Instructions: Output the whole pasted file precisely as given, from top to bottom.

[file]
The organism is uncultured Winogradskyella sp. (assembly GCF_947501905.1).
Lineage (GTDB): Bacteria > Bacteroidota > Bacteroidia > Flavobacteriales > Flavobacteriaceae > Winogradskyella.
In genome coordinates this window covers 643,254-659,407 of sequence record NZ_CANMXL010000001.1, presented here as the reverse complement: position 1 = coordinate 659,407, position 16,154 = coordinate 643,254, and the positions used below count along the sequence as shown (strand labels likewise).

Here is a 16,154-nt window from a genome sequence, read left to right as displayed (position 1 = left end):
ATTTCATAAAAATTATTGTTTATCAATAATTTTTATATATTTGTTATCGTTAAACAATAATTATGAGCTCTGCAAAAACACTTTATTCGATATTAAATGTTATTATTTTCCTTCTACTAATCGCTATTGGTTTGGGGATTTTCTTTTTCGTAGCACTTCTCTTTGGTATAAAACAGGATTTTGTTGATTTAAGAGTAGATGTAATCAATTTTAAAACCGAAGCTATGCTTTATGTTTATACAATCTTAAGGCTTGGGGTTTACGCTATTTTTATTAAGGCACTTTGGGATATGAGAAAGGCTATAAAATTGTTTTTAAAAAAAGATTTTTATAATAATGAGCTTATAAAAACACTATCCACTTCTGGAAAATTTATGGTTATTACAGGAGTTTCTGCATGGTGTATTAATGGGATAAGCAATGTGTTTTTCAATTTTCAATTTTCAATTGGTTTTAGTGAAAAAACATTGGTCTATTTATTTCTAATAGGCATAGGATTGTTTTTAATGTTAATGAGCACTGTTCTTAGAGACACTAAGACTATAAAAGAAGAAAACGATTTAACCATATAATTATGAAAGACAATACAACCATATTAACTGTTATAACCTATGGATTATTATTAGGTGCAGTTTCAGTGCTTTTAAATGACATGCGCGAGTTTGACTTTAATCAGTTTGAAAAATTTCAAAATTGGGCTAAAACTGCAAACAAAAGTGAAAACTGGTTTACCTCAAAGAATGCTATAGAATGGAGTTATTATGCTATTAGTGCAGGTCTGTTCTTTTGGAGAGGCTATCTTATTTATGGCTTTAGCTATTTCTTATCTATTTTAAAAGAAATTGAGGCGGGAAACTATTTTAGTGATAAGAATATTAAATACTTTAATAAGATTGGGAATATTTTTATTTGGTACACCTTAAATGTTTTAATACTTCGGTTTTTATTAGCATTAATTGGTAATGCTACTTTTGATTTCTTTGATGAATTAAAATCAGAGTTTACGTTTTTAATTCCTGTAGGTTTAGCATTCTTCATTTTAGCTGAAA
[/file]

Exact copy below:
The organism is uncultured Winogradskyella sp. (assembly GCF_947501905.1).
Lineage (GTDB): Bacteria > Bacteroidota > Bacteroidia > Flavobacteriales > Flavobacteriaceae > Winogradskyella.
In genome coordinates this window covers 643,254-659,407 of sequence record NZ_CANMXL010000001.1, presented here as the reverse complement: position 1 = coordinate 659,407, position 16,154 = coordinate 643,254, and the positions used below count along the sequence as shown (strand labels likewise).

Here is a 16,154-nt window from a genome sequence, read left to right as displayed (position 1 = left end):
ATTTCATAAAAATTATTGTTTATCAATAATTTTTATATATTTGTTATCGTTAAACAATAATTATGAGCTCTGCAAAAACACTTTATTCGATATTAAATGTTATTATTTTCCTTCTACTAATCGCTATTGGTTTGGGGATTTTCTTTTTCGTAGCACTTCTCTTTGGTATAAAACAGGATTTTGTTGATTTAAGAGTAGATGTAATCAATTTTAAAACCGAAGCTATGCTTTATGTTTATACAATCTTAAGGCTTGGGGTTTACGCTATTTTTATTAAGGCACTTTGGGATATGAGAAAGGCTATAAAATTGTTTTTAAAAAAAGATTTTTATAATAATGAGCTTATAAAAACACTATCCACTTCTGGAAAATTTATGGTTATTACAGGAGTTTCTGCATGGTGTATTAATGGGATAAGCAATGTGTTTTTCAATTTTCAATTTTCAATTGGTTTTAGTGAAAAAACATTGGTCTATTTATTTCTAATAGGCATAGGATTGTTTTTAATGTTAATGAGCACTGTTCTTAGAGACACTAAGACTATAAAAGAAGAAAACGATTTAACCATATAATTATGAAAGACAATACAACCATATTAACTGTTATAACCTATGGATTATTATTAGGTGCAGTTTCAGTGCTTTTAAATGACATGCGCGAGTTTGACTTTAATCAGTTTGAAAAATTTCAAAATTGGGCTAAAACTGCAAACAAAAGTGAAAACTGGTTTACCTCAAAGAATGCTATAGAATGGAGTTATTATGCTATTAGTGCAGGTCTGTTCTTTTGGAGAGGCTATCTTATTTATGGCTTTAGCTATTTCTTATCTATTTTAAAAGAAATTGAGGCGGGAAACTATTTTAGTGATAAGAATATTAAATACTTTAATAAGATTGGGAATATTTTTATTTGGTACACCTTAAATGTTTTAATACTTCGGTTTTTATTAGCATTAATTGGTAATGCTACTTTTGATTTCTTTGATGAATTAAAATCAGAGTTTACGTTTTTAATTCCTGTAGGTTTAGCATTCTTCATTTTAGCTGAAA